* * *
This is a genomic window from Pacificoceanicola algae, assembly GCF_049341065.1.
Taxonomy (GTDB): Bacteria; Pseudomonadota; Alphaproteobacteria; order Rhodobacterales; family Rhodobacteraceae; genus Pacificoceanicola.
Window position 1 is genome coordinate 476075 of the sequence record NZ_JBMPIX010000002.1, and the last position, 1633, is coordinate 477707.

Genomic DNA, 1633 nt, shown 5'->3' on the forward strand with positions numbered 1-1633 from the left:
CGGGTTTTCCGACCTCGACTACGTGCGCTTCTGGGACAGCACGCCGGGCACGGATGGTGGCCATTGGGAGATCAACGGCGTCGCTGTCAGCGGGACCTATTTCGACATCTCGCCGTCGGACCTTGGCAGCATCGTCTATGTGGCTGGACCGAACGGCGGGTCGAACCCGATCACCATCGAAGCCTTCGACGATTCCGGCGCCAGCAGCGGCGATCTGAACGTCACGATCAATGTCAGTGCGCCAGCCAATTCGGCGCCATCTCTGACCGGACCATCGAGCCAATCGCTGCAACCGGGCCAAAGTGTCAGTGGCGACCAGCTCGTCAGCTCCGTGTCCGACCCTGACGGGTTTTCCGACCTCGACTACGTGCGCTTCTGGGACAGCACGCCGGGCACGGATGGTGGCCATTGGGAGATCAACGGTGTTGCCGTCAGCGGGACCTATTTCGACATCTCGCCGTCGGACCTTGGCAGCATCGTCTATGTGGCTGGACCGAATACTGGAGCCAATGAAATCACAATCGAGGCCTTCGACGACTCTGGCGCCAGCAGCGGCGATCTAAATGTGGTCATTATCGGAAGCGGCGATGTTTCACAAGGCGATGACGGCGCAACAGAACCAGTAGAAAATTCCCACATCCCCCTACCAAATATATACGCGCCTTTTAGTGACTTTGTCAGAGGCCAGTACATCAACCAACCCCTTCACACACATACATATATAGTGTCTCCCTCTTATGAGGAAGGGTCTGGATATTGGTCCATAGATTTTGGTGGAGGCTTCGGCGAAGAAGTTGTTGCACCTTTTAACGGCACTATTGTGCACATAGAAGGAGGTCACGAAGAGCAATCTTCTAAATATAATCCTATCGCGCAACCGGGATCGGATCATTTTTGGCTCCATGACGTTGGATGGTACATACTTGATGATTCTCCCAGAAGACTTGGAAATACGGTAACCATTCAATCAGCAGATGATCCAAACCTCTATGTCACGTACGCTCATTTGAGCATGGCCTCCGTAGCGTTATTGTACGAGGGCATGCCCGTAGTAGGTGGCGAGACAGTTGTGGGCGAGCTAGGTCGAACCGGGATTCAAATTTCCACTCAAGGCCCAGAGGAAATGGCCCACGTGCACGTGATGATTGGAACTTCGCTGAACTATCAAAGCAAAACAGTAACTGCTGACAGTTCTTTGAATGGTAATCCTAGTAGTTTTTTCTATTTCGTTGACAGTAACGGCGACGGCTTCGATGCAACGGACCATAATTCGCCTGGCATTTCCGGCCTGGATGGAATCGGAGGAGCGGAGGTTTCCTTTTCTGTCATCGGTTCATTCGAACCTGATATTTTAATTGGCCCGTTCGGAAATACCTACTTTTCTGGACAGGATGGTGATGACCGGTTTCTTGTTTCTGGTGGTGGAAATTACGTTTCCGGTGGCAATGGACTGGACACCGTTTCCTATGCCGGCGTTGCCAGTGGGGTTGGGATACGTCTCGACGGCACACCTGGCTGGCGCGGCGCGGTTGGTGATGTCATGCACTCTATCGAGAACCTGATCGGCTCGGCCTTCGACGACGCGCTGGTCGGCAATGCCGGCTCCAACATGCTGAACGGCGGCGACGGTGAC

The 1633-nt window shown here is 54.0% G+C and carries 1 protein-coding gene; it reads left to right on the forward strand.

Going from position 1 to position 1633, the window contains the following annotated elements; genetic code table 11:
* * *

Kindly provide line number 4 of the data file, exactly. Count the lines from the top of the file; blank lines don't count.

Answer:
Genomic DNA, 1633 nt, shown 5'->3' on the forward strand with positions numbered 1-1633 from the left: